“…you are a slave, Neo. Like everyone else you were born into bondage. Into a prison that you cannot taste or see or touch. A prison for your mind.” -Morpheus, The Matrix
The other day, I sat in on a Dale Carnegie class conducted by fellow trainer. She was standing in for the regular trainer and was conducting Session 5 of the course. For those of you who have not taken the program, Session 5 is the session where participants learn to actively take control of their attitudes, use more physical activity in their demonstrations, and inject more emotion in their public speaking.
As I sat there watching these participants go through the process, I had a a striking visual analogy. It was so powerful that I felt the physical force of the impact.
The visual? A 1500 Watt Power Amplifier!
Power Amplifier and Dynamic Range
Now I’m not talking about those wimpy little car amplifiers. Here, I’m talking about one of those big boxes that has two analog VU meters on the front, and a big knob that “goes up to 11.”
Back in the day, we used these monsters to fill our college dorm with the music of Pink Floyd and Peter Gabriel. No MP3s, no music-playing smartphones, no PCs with multiple sound card interfaces and a software graphics equalizer. Mobility was not our concern. We typically connected these units of sonic destruction to a receiver, a turntable and two very large speakers. Think of Michael J. Fox in the opening scene of Back to the Future. It was all about power, baby! The more you had, the better you felt.
Here’s the deal. When we were evaluating high-end stereos, one specification we scrutinized was the dynamic range of the system. Dynamic range is a measurement of the equipment’s ability to accurately reproduce quiet passages of sound as well as loud passages.
Dynamic range wasn’t a big consideration when we played rock music because there was typically only one level: loud. But it became an important concern when we played classical music where the volume and frequency ranges are a lot wider. If your power amplifier didn’t have a wide dynamic range, some of those quiet passages would turn into silence. At the other end, if the music was to loud for the amplifier, then the amp would stop reproducing the sound and chop off what it couldn’t reach, a process known as clipping the signal.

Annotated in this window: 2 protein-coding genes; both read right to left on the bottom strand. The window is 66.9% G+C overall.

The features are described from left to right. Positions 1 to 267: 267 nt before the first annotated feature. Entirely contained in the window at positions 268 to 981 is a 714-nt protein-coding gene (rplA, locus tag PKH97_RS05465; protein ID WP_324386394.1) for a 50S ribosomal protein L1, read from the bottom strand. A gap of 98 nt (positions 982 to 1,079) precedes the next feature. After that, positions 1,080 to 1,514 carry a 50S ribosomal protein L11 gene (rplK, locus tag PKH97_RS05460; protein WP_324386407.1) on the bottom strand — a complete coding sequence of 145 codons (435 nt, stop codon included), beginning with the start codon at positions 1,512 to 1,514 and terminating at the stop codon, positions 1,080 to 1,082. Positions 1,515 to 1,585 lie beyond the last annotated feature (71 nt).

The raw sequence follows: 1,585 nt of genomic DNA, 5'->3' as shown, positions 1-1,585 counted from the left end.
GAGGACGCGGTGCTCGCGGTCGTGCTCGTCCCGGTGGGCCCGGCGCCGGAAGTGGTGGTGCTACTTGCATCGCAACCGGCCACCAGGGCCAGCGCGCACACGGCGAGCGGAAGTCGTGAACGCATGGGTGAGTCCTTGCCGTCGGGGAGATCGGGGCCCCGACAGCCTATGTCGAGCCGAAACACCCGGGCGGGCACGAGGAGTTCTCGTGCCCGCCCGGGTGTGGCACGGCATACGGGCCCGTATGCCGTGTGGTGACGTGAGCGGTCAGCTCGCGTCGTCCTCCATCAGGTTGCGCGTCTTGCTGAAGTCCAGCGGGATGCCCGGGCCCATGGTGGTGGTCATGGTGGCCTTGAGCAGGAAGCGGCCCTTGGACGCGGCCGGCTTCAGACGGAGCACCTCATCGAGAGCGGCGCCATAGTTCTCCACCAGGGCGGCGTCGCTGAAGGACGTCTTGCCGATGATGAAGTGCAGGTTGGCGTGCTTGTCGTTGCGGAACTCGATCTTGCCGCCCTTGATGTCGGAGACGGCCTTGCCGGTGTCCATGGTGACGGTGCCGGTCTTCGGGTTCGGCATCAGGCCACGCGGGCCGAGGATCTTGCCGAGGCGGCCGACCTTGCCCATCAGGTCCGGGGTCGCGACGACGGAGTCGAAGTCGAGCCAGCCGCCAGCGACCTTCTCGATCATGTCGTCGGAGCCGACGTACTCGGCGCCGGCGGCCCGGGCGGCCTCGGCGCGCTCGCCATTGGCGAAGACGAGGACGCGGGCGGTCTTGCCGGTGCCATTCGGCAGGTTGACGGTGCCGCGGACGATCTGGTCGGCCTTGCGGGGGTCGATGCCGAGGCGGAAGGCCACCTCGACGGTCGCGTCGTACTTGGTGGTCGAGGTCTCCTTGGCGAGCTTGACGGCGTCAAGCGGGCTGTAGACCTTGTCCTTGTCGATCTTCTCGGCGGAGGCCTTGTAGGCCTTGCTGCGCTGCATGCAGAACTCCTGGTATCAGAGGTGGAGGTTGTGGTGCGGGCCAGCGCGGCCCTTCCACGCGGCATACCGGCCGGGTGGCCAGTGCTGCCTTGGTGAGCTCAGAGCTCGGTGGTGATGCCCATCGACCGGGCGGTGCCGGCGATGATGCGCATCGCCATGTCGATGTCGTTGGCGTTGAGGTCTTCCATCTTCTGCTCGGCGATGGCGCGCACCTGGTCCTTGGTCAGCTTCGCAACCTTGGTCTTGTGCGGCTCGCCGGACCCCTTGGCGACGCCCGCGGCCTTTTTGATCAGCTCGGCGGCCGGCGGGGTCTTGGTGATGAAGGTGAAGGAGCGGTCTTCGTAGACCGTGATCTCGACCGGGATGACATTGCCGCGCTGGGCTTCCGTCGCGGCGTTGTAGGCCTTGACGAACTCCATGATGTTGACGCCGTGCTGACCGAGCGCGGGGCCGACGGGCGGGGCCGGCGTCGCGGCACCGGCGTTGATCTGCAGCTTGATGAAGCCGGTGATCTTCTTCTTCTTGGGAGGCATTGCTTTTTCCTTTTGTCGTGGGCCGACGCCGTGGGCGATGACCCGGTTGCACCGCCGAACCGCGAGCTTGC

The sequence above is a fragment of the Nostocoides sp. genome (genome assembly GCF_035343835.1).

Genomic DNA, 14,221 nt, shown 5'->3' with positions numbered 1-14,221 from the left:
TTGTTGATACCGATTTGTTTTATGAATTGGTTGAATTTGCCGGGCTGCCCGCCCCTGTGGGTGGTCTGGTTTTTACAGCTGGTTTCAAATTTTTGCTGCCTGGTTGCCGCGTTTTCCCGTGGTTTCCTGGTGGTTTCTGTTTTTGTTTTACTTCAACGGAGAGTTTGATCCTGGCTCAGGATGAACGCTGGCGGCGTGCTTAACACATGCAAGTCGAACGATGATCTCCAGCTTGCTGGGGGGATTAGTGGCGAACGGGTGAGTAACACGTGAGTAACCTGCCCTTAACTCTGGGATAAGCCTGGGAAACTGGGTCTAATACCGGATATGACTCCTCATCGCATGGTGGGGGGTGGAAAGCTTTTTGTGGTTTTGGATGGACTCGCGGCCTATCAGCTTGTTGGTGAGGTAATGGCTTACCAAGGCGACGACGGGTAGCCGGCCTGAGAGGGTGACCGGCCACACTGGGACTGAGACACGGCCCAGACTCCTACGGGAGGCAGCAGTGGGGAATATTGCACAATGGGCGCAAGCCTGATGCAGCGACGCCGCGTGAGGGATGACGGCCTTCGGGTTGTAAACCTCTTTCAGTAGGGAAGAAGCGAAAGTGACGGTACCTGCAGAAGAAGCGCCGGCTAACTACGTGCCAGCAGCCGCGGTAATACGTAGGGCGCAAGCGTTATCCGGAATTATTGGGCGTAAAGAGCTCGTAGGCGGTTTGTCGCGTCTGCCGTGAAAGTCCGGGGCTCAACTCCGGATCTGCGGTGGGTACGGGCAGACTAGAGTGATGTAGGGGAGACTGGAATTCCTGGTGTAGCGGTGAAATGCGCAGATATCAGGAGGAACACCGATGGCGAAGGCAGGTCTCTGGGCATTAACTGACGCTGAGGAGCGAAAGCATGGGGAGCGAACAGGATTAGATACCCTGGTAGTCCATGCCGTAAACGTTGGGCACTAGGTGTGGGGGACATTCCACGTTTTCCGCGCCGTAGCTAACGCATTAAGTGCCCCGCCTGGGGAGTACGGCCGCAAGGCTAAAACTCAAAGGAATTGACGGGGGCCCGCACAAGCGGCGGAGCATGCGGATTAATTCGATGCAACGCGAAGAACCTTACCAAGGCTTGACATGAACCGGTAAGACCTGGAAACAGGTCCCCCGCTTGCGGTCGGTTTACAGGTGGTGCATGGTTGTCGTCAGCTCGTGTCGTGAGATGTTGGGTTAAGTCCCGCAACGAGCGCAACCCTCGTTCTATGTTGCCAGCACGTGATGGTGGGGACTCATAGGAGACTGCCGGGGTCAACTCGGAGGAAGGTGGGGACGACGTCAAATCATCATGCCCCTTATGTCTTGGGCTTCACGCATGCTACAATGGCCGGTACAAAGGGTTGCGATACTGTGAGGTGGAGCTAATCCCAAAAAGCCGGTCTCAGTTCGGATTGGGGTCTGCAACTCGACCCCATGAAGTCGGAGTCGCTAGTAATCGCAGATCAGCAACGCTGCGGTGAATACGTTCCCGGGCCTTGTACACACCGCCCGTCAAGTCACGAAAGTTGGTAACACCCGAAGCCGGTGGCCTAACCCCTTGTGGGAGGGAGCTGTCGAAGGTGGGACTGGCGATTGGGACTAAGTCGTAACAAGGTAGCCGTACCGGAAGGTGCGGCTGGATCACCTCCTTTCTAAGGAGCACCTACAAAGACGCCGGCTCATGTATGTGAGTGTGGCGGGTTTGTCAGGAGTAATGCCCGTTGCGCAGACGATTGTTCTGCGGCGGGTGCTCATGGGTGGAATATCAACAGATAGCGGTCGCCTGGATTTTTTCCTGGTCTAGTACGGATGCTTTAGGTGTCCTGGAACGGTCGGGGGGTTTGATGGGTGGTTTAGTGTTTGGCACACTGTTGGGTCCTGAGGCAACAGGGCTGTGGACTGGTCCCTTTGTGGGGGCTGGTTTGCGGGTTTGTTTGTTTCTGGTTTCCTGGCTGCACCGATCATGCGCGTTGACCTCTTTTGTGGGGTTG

Applying the Power Amplifier Analogy to Public Speaking
As I sat in that class watching these participants, it occurred to me that each one of them was just like that big amplifier.
I saw participants start the session with bland expressions, monotone voices, and boxed body movements. They expanded themselves to expressive faces, dynamic voices, and wild body movements in their public speaking exercises.
I saw their faces go from being expressionless and unmoving to being dynamic and expressive. They smiled, frowned, furrowed their brow, squinted their eyes… you name it, their faces did it.
I heard their voices go from being flat, monotone, and unemotional to moving across a wide spectrum. They shouted, whispered, screamed, talked like Micky Mouse and Barry White! They used everything their voice had to give in their presentations.
I watched as they began with their bodies in one, fixed position to moving their bodies to fill the room. Participants kneeled, jumped, stooped, waved their hands over their head, and bounced from one side of the room to the other. They let their bodies explore a wider range of motion.
Surprisingly, none of them ever reached their maximum volume level in their public speaking projects where they “clipped their signal”.
Reaching your Full Dynamic Range in Public Speaking
The dynamic range of human expression and emotion stretches wide and deep. Yet, so few of us take advantage of that full range. Instead, we fall into comfortable habits, trying not to rock the boat for fear of upsetting the status quo. We try to maintain a controlled demeanor in our work environments. In fact, we only become more expressive when coached, encouraged, or compelled to do so. Yet, when we use everything we have to communicate our message, our audience listens to what we have to say. And they have a good time in the process.
If we want to live life to its fullest and maximize our public speaking talents, we need to stretch beyond our current perceived limitations and use everything at our disposal. That includes having someone on our side to give us feedback. Someone who can give us some coaching and help us take advantage of all available resources.
When you think about it, that’s what life is supposed to be like. Life is meant to be lived with passion and vigor. And we can’t do that confining our movements, restricting our communication abilities, and living in a box.
Live your life to the full dynamic extremes, not flat-lining down the mediocre middle of the road.
For additional ideas on public speaking and communication effectiveness, get a copy of Maximum Impact, my latest collaboration with Paul Bagan on presentation skills and tactics.
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